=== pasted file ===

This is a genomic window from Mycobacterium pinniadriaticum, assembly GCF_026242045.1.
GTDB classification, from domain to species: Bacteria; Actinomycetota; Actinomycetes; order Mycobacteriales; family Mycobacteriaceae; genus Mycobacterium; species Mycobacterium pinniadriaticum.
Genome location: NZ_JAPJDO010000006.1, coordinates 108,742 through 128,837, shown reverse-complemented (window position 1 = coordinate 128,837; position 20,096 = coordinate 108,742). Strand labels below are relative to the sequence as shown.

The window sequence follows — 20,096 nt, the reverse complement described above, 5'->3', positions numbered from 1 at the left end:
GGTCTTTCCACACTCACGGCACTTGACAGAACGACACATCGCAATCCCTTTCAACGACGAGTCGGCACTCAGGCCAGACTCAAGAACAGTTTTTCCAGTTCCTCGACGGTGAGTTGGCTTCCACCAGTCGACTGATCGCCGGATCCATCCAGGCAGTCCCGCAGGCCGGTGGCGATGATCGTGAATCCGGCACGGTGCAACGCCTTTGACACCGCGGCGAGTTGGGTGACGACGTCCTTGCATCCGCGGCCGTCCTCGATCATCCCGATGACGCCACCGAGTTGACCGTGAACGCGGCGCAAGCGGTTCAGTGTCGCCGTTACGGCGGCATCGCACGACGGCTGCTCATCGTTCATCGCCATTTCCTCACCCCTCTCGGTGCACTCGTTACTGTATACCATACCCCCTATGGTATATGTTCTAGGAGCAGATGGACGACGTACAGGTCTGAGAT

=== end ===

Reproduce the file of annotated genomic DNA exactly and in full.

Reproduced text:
This is a genomic window from Mycobacterium pinniadriaticum, assembly GCF_026242045.1.
GTDB classification, from domain to species: Bacteria; Actinomycetota; Actinomycetes; order Mycobacteriales; family Mycobacteriaceae; genus Mycobacterium; species Mycobacterium pinniadriaticum.
Genome location: NZ_JAPJDO010000006.1, coordinates 108,742 through 128,837, shown reverse-complemented (window position 1 = coordinate 128,837; position 20,096 = coordinate 108,742). Strand labels below are relative to the sequence as shown.

The window sequence follows — 20,096 nt, the reverse complement described above, 5'->3', positions numbered from 1 at the left end:
GGTCTTTCCACACTCACGGCACTTGACAGAACGACACATCGCAATCCCTTTCAACGACGAGTCGGCACTCAGGCCAGACTCAAGAACAGTTTTTCCAGTTCCTCGACGGTGAGTTGGCTTCCACCAGTCGACTGATCGCCGGATCCATCCAGGCAGTCCCGCAGGCCGGTGGCGATGATCGTGAATCCGGCACGGTGCAACGCCTTTGACACCGCGGCGAGTTGGGTGACGACGTCCTTGCATCCGCGGCCGTCCTCGATCATCCCGATGACGCCACCGAGTTGACCGTGAACGCGGCGCAAGCGGTTCAGTGTCGCCGTTACGGCGGCATCGCACGACGGCTGCTCATCGTTCATCGCCATTTCCTCACCCCTCTCGGTGCACTCGTTACTGTATACCATACCCCCTATGGTATATGTTCTAGGAGCAGATGGACGACGTACAGGTCTGAGAT